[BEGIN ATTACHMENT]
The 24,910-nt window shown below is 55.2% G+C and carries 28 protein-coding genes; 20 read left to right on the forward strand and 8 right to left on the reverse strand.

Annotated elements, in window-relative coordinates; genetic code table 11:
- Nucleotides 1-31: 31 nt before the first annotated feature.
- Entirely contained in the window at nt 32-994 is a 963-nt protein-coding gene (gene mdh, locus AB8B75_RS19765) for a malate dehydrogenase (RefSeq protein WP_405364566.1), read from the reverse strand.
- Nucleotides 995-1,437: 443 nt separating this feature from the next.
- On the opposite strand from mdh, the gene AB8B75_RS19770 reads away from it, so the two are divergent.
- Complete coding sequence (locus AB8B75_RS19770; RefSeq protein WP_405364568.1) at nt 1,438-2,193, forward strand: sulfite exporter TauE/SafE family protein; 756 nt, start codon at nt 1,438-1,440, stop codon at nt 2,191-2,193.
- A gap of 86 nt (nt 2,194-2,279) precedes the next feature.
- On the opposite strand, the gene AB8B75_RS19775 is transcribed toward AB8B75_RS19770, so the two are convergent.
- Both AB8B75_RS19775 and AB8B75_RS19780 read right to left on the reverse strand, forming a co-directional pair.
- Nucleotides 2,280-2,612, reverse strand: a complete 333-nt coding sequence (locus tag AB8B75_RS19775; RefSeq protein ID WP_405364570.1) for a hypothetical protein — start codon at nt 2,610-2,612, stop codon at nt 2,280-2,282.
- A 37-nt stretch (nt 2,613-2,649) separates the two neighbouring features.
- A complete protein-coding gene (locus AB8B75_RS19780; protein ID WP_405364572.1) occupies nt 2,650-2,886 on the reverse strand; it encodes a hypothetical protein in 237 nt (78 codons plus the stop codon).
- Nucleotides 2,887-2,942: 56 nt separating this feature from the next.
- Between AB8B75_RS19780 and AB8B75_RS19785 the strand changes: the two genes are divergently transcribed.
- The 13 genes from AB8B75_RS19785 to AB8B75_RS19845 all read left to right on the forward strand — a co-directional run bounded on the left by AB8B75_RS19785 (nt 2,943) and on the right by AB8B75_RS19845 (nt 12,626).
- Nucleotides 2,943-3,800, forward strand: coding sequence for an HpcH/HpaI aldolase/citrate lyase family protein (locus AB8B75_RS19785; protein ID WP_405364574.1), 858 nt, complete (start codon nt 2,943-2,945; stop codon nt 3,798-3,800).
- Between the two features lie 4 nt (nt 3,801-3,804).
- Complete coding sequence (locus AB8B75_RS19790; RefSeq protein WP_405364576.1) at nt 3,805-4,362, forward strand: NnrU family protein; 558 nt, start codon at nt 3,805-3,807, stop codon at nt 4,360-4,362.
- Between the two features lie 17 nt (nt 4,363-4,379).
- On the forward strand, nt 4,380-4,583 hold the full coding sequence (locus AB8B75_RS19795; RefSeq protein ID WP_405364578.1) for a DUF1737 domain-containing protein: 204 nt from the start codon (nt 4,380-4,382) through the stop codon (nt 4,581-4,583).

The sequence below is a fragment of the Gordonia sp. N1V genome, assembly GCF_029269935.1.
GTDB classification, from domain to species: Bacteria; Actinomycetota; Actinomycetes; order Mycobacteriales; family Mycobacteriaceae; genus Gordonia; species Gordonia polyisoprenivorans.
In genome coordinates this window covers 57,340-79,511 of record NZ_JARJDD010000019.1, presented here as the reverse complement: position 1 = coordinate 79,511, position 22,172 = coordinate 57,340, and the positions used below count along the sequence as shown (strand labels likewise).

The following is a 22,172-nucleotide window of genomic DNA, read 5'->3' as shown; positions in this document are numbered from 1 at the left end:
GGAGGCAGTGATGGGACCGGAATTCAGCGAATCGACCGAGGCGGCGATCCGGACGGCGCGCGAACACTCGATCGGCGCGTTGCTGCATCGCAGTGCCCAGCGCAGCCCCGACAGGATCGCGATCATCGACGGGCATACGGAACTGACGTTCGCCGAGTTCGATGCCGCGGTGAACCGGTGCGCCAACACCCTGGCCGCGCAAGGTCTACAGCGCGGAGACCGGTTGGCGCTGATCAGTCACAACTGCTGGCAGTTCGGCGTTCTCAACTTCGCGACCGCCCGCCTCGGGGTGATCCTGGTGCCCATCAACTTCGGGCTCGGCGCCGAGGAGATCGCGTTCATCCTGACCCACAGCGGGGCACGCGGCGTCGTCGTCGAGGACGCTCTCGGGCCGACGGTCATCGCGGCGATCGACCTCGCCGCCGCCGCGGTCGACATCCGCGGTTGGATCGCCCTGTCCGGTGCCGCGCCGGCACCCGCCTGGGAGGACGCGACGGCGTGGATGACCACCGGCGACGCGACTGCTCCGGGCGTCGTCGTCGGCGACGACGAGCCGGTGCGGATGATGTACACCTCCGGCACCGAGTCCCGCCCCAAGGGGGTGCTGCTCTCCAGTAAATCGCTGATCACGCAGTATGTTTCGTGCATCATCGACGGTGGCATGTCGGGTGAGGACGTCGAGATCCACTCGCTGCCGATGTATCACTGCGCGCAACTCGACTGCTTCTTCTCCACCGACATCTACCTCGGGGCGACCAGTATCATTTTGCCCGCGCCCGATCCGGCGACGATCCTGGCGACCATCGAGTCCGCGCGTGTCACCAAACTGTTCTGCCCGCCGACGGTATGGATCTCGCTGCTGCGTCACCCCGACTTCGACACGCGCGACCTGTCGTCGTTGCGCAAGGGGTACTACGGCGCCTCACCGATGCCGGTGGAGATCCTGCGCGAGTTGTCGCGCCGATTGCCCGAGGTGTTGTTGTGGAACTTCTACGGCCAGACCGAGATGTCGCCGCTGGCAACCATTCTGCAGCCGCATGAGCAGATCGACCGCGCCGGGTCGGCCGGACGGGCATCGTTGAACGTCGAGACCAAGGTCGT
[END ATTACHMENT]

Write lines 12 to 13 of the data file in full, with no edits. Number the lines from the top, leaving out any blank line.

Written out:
- A 37-nt stretch (nt 2,613-2,649) separates the two neighbouring features.
- A complete protein-coding gene (locus AB8B75_RS19780; protein ID WP_405364572.1) occupies nt 2,650-2,886 on the reverse strand; it encodes a hypothetical protein in 237 nt (78 codons plus the stop codon).